SAO PAULO: Former Brazil president Michel Temer left prison on Wednesday (May 15) less than a week after returning to a Sao Paulo penitentiary in relation to a wide-ranging corruption scandal that has engulfed several high profile South American politicians.
The 78-year-old left the Military Police Battalion in Sao Paulo at 1.30pm (1630 GMT) in a heavily-guarded convoy as he headed to his home in an upmarket neighbourhood in the sprawling city's west.
His release was ordered by all four judges on the Superior Court of Justice under the writ of habeas corpus, which demands that a prisoner who claims unlawful detention be brought before a court.
However, several conditions were attached, including a freezing of his assets and the seizure of his passport.
Temer has been implicated in an investigation into alleged bribes made in 2014 in exchange for work contracts at the Angra 3 nuclear power plant in Rio de Janeiro state.
He was first placed in "preventative detention" in Rio de Janeiro in March.
That decision was overturned days later by another judge, only for an appeals court to order him back to jail last week.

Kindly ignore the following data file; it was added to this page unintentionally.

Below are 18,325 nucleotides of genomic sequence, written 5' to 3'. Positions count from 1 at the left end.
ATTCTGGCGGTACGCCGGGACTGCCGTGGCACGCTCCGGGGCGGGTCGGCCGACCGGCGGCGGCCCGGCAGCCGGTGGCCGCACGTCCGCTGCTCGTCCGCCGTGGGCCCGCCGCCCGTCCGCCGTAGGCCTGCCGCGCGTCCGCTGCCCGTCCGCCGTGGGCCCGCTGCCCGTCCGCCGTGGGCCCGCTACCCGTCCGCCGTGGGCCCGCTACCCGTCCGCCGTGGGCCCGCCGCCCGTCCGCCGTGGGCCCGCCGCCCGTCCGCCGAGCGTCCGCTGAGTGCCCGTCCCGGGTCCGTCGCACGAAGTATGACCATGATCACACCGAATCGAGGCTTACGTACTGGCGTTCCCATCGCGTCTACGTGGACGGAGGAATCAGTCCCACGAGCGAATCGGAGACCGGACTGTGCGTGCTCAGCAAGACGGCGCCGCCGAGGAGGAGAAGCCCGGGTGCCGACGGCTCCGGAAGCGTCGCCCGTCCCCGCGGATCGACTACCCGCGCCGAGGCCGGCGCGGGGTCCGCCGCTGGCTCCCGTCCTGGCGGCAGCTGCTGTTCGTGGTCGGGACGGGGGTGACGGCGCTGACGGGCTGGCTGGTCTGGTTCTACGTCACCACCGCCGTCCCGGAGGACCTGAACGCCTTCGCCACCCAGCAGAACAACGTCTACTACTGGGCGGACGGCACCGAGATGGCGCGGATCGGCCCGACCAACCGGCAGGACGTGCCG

He is suspected of having been at the head of a criminal organisation that diverted up to 1.8 billion reais (US$460 million) and has been operating for 40 years.
Temer is the subject of five lawsuits and an investigation, mostly related to passive corruption and money laundering.
He was the second ex-president of the Latin American country to be caught up in a sprawling anti-corruption probe called Operation Car Wash that has claimed scores of political and corporate scalps.
Leftist former president Luiz Inacio Lula da Silva was jailed in April 2018 for bribery and money laundering as part of the probe.
Temer came to power in August 2016 after Lula's hand-picked successor Dilma Rousseff was impeached for alleged financial wrongdoing in office.
He was succeeded by far right leader Jair Bolsonaro on Jan 1.